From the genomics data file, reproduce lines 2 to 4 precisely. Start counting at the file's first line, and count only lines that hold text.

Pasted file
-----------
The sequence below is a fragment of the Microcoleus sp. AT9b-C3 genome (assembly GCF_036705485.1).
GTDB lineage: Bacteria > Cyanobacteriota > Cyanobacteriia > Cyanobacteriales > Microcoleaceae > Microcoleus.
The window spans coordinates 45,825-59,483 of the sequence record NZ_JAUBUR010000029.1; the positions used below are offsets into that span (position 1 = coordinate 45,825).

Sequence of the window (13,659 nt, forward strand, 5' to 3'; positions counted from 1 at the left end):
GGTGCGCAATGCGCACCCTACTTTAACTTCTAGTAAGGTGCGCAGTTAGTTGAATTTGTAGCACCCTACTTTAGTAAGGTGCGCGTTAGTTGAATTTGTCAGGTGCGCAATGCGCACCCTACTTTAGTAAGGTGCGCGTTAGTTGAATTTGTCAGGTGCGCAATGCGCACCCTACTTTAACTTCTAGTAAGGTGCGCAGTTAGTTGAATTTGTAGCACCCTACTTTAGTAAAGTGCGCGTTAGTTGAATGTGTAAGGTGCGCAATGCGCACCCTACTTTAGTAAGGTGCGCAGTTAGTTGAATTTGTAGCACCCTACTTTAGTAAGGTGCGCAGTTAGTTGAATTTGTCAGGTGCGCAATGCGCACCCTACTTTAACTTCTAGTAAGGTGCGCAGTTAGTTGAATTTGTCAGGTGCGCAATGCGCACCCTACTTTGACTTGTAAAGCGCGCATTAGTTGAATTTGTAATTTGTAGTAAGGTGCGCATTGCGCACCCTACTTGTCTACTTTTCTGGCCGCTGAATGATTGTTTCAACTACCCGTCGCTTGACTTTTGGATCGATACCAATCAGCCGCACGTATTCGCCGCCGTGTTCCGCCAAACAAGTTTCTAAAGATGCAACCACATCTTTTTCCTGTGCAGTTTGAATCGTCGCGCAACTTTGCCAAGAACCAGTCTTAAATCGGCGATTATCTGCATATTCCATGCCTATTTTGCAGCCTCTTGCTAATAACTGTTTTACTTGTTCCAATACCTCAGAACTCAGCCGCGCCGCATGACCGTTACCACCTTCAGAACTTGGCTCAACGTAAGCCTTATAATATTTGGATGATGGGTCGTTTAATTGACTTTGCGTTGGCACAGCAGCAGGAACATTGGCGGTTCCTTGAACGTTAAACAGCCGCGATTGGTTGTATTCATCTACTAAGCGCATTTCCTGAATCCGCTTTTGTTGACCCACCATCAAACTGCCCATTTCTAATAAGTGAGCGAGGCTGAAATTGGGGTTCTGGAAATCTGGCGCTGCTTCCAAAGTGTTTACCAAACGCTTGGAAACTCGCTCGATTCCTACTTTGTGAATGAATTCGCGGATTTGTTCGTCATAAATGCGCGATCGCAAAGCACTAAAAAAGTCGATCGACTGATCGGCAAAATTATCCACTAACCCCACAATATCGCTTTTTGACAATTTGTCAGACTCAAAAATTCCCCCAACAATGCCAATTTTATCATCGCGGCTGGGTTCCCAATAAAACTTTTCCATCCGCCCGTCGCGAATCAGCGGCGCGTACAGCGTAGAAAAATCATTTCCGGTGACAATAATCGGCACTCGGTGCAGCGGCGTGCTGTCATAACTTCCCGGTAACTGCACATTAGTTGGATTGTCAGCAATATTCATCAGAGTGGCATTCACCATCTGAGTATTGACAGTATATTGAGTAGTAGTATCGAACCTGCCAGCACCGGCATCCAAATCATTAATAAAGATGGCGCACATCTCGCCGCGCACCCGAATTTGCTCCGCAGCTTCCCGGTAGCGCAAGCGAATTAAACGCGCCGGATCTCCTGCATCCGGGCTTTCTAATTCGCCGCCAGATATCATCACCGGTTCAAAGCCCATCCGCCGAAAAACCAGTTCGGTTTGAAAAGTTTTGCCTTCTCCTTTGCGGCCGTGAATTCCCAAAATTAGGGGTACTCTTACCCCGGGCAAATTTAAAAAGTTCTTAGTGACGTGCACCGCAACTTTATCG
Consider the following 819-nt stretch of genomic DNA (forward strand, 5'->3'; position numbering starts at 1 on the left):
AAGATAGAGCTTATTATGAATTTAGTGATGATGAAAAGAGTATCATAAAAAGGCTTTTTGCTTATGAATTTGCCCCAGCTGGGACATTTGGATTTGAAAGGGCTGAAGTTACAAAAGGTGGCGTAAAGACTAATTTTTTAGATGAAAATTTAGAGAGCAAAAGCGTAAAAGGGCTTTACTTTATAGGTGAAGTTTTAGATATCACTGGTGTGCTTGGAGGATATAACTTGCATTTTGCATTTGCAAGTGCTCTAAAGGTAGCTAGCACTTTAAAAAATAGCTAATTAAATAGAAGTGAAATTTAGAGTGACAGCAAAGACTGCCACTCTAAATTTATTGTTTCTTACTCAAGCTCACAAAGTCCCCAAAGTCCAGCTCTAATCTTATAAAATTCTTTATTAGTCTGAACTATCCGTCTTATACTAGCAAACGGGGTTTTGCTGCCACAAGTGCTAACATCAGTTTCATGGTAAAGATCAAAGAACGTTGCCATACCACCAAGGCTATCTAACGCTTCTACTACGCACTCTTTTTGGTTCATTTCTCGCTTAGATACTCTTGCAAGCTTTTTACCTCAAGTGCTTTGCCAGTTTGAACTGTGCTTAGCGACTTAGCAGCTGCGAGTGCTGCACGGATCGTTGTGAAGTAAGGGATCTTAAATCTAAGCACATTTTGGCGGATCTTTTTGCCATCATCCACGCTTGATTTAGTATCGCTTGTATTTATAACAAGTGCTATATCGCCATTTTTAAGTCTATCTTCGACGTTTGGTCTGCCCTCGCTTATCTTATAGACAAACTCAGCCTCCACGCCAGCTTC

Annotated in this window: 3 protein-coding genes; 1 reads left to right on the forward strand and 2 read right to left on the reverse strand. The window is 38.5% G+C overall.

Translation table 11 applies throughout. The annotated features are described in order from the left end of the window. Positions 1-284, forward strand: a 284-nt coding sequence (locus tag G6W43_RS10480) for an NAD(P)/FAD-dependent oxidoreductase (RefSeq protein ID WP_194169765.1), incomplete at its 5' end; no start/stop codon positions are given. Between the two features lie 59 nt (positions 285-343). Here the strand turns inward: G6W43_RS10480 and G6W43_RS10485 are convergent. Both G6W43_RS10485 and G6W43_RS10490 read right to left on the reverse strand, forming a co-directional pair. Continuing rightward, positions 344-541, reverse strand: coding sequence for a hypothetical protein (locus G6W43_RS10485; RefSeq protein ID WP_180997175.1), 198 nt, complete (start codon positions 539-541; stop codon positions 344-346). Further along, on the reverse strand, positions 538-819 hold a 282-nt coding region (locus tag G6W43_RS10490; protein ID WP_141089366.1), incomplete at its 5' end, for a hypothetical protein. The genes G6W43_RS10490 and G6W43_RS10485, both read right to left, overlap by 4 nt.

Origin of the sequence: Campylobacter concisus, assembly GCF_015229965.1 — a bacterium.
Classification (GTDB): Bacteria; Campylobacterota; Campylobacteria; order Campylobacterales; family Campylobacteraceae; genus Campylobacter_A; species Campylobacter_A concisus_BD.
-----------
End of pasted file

GTDB lineage: Bacteria > Cyanobacteriota > Cyanobacteriia > Cyanobacteriales > Microcoleaceae > Microcoleus.
The window spans coordinates 45,825-59,483 of the sequence record NZ_JAUBUR010000029.1; the positions used below are offsets into that span (position 1 = coordinate 45,825).

Sequence of the window (13,659 nt, forward strand, 5' to 3'; positions counted from 1 at the left end):